In rare cases, laser treatment can lead to epiretinal fibroplasia. This creates a thin membrane that causes wrinkles to form in the retina. The result is poor eyesight and distorted images.

Complications with eye surgery are more common than with laser treatment and depend on how far the retinal detachment has progressed. Typical complications are the development of a cloudy lens (cataract) or glaucoma (green star), the procedure itself carries the risk of an infection of the inside of the eye (endophthalmitis). Sometimes the retina loosens after the procedure and a second operation must be performed.

forecast

If retinal detachment is not treated, it will lead to blindness. Retinal detachment is an emergency: the sooner it is recognized and treated, the better the chance of vision restoration.

If the visual center, i.e. the macula, has been detached, the surgical re-installation of the retina can no longer fully restore visual performance. The central sensory cells located there are irreparably damaged by even only temporary supply disruptions.

Your pharmacy recommends

What to watch out for after the operation

Follow all the rules of conduct of your ophthalmologist consistently in order to ensure optimal conditions for the healing process. In the first few weeks, the retina tolerates z. B. no vibrations and sudden pressure loads: Avoid stooping and carrying heavy loads. If you have been treated with a gas, you must not fly or climb mountains, as the changed air pressure affects the gas. As a rule, reading is also forbidden for the first 4 weeks.

After retinal surgery, head postures are usually given: e.g. prone position when sleeping or lying or lowering the head when standing up. There are positioning aids in pharmacies and health food stores to ease the unfamiliar posture, and red light or massages help with neck pain.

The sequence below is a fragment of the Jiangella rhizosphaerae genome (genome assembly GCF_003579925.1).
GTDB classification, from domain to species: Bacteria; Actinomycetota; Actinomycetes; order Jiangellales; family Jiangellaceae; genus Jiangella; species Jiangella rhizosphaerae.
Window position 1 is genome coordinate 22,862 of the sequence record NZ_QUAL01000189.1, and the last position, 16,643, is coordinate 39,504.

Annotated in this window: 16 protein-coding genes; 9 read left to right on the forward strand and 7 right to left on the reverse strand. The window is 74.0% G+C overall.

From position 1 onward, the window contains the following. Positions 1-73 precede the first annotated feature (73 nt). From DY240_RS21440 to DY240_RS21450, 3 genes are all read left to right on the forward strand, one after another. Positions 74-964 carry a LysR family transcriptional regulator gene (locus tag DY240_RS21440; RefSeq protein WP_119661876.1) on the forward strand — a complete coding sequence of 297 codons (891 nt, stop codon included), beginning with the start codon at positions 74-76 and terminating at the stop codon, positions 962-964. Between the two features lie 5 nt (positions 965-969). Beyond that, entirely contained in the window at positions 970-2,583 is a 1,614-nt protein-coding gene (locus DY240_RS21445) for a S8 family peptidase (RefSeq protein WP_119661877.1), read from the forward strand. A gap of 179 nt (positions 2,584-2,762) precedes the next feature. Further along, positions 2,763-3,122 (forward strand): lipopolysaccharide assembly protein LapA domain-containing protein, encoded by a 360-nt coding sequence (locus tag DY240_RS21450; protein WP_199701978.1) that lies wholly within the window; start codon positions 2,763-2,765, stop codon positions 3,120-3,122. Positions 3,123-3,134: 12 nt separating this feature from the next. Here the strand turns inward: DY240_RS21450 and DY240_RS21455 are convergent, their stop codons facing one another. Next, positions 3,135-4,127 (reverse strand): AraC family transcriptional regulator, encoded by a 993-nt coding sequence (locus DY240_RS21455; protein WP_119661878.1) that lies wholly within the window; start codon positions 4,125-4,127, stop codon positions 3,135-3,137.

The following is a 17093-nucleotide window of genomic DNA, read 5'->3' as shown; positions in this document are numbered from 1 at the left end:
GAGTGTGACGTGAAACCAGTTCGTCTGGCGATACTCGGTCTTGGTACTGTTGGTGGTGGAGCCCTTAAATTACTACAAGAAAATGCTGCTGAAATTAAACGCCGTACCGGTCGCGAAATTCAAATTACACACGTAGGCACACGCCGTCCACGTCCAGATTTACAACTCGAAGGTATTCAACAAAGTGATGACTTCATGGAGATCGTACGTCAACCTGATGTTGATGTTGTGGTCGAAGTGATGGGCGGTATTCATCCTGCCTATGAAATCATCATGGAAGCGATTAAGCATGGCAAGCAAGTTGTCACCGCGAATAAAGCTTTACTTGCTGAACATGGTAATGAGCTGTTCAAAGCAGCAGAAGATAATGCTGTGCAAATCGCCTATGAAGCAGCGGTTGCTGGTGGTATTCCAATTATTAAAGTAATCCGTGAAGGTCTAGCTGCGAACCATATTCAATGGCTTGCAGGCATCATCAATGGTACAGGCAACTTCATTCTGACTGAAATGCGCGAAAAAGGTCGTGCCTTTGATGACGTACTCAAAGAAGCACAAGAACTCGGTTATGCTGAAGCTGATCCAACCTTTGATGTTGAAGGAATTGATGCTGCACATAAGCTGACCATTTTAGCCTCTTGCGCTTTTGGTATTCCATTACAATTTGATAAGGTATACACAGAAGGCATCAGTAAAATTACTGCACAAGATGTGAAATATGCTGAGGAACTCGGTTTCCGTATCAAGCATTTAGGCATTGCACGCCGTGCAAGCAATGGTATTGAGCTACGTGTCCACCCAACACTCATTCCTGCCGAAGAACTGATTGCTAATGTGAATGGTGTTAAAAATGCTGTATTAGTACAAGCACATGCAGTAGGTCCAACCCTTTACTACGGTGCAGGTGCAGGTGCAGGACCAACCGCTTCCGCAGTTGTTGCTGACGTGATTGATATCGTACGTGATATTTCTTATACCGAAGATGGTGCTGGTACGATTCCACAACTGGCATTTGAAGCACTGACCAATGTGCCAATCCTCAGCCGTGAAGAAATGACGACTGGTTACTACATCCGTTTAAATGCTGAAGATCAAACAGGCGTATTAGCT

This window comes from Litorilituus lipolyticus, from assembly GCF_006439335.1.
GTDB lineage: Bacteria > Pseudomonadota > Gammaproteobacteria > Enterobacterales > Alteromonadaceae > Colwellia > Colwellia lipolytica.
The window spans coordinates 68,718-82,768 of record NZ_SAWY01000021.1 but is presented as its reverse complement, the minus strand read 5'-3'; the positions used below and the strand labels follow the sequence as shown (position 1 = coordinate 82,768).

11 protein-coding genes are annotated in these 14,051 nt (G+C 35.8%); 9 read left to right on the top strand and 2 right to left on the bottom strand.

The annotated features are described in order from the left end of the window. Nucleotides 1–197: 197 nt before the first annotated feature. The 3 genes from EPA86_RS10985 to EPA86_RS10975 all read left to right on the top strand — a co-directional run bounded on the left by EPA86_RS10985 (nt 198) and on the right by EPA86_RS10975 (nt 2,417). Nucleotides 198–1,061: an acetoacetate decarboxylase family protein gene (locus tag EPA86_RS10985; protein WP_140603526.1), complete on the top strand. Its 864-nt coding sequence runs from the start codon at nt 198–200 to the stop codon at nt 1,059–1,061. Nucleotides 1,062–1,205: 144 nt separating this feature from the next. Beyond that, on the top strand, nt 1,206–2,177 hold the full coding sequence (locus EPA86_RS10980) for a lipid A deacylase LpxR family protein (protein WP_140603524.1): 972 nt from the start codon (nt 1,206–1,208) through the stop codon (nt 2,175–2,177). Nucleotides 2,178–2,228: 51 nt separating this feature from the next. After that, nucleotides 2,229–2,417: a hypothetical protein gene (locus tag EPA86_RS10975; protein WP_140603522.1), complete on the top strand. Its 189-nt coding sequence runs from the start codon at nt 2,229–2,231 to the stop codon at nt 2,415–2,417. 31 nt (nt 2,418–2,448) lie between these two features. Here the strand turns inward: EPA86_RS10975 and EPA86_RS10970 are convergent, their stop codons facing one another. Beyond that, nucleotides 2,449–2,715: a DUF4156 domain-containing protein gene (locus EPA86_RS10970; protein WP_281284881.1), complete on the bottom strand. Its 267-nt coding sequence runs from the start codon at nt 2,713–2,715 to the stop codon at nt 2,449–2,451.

Sports such as squash, bungee jumping, parachuting, boxing or diving have to be avoided for life because of the short-term pressure loads.

Prevention

If there are risk factors (see above) for retinal detachment, an annual check-up by an ophthalmologist is recommended - every 3 months if the first retinal damage is already visible or if retinal detachment has already expired.

Authors

Dr. rer. nat. Katharina Munk, Dr. med. Arne Schäffler in: Gesundheit heute, edited by Dr. med. Arne Schäffler. Trias, Stuttgart, 3rd edition (2014). Revision and update: Dr. med. Sonja Kempinski | last changed on at 16:31


Important note: This article has been written according to scientific standards and has been checked by medical professionals. The information communicated in this article can in no way replace professional advice in your pharmacy. The content cannot and must not be used to make independent diagnoses or to start therapy.